You see a picture as you’re scrolling through Instagram. It’s a healthy, happy and glowing woman, surrounded by plants and basking in the midday heat in some beautiful garden. She’s wearing a clean-cut, stylish midi dress which instantly makes you want to check your online banking and frantically add to cart. The caption? ‘Conscious style for everyone’.
You’re sold. You took it at face value, as you should. You thought, how can a brand tell me it’s ethical when it’s not, right?
Welcome to the complexities and utterly infuriating world of greenwashing.
After a few clicks on their site, you see it’s made of ‘100% organic cotton’ in Bangladesh but there’s no sign of any more information beyond that. The brand assumed you’d be plicated by seeing the words ‘organic’ and ‘conscious’ in fact, they’re counting on it. In a bid to meet the bare minimum in terms of ethical, brands are hiding behind buzz words. We’re here to help you navigate through the jumble of jargon spat out by brands.
We’ve created a no nonsense list of buzz words and how to bust them:
This is meaningless. All brands should be conscious of their impact on people and the planet. Unless there’s tangible evidence that they pay a living wage at all production stages and have an environmental impact report, this means ZILCH.
The word is thrown around by good and bad brands alike but at least with sustainable companies, they’ll be proud to show you how they’re achieving this and it won’t be hard to find on their website. If the word conscious is referring to a small subsection of a brand’s collection, this is bad news too I’m afraid. This is shameless target hitting by having a shop window full of ‘conscious’ and a multi-storey shop full of not so ethical behind it.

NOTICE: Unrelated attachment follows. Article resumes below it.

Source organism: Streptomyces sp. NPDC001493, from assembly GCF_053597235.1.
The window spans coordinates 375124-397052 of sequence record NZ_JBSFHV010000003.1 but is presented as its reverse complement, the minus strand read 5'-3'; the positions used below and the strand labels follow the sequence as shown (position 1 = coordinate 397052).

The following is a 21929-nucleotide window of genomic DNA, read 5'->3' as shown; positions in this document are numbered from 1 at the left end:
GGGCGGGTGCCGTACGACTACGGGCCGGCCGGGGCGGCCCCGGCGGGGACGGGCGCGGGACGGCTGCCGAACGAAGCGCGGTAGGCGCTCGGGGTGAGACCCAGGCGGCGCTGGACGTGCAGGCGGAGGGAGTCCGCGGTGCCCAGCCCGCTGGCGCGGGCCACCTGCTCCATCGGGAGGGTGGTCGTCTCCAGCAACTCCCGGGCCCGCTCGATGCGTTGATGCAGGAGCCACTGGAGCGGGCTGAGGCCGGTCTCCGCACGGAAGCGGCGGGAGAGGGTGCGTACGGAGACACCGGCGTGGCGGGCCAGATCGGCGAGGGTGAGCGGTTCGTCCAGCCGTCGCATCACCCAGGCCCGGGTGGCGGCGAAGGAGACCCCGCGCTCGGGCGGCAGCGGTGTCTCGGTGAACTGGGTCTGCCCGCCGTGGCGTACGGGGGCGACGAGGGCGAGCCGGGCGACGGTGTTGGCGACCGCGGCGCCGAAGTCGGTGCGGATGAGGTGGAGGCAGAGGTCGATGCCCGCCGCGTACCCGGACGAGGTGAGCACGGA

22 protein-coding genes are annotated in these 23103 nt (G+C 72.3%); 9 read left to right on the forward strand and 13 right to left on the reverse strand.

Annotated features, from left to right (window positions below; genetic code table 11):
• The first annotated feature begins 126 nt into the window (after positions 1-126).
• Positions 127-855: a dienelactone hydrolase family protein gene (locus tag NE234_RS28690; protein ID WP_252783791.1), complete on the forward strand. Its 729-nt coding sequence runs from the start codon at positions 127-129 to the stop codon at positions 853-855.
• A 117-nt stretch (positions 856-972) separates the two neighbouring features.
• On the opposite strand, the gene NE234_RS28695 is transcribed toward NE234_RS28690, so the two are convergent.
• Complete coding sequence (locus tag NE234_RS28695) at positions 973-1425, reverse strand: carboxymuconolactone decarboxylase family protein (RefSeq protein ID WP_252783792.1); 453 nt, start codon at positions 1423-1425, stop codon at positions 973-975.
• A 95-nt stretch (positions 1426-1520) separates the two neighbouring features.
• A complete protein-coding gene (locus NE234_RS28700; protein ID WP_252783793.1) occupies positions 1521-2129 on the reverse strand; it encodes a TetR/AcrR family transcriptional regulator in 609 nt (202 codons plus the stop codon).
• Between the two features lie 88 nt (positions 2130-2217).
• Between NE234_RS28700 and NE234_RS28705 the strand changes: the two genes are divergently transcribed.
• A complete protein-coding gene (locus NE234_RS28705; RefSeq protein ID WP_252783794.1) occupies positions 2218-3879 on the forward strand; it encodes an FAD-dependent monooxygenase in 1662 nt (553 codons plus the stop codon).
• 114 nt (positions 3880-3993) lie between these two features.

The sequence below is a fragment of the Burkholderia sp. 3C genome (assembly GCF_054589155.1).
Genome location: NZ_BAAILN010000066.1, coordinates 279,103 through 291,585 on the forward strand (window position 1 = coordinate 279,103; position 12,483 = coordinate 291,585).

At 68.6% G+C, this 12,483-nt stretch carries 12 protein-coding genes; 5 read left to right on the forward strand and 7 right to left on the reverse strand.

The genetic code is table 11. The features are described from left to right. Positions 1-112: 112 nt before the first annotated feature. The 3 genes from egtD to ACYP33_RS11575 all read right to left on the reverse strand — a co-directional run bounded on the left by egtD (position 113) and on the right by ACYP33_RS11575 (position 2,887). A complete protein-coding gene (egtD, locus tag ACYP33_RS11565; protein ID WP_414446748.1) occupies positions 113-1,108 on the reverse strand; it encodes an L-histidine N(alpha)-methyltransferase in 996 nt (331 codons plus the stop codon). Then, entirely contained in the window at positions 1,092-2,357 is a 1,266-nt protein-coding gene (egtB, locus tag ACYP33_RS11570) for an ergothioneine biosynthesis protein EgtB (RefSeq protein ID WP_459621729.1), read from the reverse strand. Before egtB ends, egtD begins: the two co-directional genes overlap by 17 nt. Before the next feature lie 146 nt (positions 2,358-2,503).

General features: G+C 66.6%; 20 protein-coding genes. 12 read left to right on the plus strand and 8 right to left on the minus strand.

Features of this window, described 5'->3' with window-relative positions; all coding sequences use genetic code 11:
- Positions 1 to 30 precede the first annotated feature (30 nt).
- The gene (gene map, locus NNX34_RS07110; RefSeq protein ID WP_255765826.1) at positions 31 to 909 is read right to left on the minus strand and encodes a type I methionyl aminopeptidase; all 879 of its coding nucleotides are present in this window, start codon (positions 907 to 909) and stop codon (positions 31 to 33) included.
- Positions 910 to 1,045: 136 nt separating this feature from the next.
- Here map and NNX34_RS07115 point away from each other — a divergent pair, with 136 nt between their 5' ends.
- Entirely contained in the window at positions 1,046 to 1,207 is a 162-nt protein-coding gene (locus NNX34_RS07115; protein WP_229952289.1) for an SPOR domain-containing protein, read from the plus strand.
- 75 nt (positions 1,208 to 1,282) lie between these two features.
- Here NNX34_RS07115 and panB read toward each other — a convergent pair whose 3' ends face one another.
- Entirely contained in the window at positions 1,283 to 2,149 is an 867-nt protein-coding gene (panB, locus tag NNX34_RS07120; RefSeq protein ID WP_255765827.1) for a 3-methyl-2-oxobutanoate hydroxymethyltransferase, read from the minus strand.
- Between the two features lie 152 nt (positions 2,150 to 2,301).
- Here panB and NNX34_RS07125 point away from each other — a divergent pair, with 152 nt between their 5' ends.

Sorry H&M, we’re looking at you.
We’re going to go into a lot more depth on this issue in another article but the crux of it is, transparent doesn’t mean ethical. Just because you can see the picture clearly doesn’t mean you’re going to like it. A brand could be transparent and let you know that your clothes were made in china, the cotton was produced in India and milled there too.
What they haven’t said was, their staff aren’t paid a living wage, they’re forced to work long hours and the pollution from the dyes that go into making their clothes enter a main drinking water pool. They’ve told you the truth but only half of it and often brands deploy another clever trick to stop you asking more questions, factory photos. How nice as a consumer to see the happy, smiling faces of those who made our clothes. The good brands have their founders in the photos, taken whilst doing regular audits, demonstrating an in-depth knowledge of the inner workings of their own company. The bad brands have the ethical equivalent of stock imagery, with no guarantee it was taken in the same factory, let alone whether it was staged.
Eco, well Eco anything.
If you want a product to look sustainable, what’s easier than slapping the word eco in front? Claims of natural ingredients or fabrics is a sure-fire way to mislead consumers and brands can’t get enough. The product might be made of organic cotton, sure but the company may have made no effort to conserve water in this incredibly water-intensive process. They may also produce the cotton or the garment in a high-risk country, where labour laws are frequently flouted.
Then there’s the packaging. This kind of branding often comes hand in hand with manilla brown, textured paper packaging to reinforce a natural look and feel. Has the brand made attempts to limit deforestation? CO2 emissions in production?
The little things start to add up when you unpack that little hessian covered parcel and so many brands would much prefer you didn’t.
Even if they walked to you, whilst simultaneously eliminating the exact same amount of carbon they produce; companies claiming they’re carbon neutral isn’t as good as it sounds or particularly transparent.